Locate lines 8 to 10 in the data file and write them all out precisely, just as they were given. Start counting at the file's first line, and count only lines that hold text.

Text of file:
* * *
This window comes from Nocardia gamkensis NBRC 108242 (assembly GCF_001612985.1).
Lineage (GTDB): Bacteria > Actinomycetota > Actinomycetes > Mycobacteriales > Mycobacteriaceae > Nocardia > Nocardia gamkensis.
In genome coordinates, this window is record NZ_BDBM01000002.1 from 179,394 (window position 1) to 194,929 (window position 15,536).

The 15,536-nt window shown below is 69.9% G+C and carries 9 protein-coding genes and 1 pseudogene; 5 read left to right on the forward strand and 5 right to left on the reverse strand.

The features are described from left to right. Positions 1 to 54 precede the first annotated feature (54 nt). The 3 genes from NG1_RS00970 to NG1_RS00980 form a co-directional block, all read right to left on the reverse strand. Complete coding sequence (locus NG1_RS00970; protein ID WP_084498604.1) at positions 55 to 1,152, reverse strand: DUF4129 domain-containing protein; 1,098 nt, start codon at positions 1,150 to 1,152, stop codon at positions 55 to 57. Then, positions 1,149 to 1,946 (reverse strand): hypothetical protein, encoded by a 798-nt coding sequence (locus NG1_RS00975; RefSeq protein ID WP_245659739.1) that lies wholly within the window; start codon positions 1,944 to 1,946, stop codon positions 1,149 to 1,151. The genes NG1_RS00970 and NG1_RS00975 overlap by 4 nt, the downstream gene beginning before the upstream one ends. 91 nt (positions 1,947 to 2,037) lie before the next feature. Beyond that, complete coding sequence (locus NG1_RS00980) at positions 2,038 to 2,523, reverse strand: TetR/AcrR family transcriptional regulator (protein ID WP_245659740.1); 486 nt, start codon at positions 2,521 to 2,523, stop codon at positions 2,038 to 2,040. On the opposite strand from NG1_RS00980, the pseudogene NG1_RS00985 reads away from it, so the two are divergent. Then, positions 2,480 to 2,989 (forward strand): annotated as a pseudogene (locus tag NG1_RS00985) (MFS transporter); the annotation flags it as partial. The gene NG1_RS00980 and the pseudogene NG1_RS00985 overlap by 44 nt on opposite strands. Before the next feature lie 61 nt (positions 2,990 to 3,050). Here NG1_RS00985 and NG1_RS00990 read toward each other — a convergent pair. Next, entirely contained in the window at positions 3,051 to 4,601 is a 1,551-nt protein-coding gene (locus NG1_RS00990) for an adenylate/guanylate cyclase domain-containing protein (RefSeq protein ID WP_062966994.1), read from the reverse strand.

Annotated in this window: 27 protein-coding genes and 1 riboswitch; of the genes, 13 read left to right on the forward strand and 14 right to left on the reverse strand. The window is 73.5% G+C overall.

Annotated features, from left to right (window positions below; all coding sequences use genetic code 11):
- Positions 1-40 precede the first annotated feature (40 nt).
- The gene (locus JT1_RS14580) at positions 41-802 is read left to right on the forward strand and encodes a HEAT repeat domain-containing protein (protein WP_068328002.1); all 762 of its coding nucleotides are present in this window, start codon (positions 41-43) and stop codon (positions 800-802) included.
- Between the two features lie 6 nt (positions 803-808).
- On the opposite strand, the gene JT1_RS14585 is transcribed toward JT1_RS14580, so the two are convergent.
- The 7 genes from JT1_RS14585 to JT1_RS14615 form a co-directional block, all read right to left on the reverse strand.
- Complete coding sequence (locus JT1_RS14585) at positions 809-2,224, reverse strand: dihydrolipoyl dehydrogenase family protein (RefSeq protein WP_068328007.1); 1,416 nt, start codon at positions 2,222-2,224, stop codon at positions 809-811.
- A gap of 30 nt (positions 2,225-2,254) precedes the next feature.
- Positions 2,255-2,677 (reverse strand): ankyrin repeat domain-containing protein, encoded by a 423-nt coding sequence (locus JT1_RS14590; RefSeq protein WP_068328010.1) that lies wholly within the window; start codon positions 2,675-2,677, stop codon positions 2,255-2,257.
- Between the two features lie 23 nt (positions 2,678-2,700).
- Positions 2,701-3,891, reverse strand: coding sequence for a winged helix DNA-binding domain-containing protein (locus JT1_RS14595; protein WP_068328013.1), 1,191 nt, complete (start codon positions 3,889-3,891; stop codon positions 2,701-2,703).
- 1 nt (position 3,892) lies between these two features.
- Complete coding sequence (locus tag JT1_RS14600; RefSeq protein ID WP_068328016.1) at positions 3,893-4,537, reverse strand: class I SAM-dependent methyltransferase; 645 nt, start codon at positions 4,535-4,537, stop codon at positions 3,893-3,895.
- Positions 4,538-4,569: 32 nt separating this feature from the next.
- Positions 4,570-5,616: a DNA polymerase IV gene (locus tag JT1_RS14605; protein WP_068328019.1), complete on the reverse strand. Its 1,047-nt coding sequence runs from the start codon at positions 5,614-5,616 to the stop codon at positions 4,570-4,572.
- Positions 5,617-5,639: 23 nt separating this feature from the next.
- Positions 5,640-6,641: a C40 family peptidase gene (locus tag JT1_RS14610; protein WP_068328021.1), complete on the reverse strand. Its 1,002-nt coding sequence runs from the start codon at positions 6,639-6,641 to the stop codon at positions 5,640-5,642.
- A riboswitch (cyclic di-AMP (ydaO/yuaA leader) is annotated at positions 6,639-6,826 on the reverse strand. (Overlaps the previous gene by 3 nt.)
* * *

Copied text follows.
- Positions 1-40 precede the first annotated feature (40 nt).
- The gene (locus JT1_RS14580) at positions 41-802 is read left to right on the forward strand and encodes a HEAT repeat domain-containing protein (protein WP_068328002.1); all 762 of its coding nucleotides are present in this window, start codon (positions 41-43) and stop codon (positions 800-802) included.
- Between the two features lie 6 nt (positions 803-808).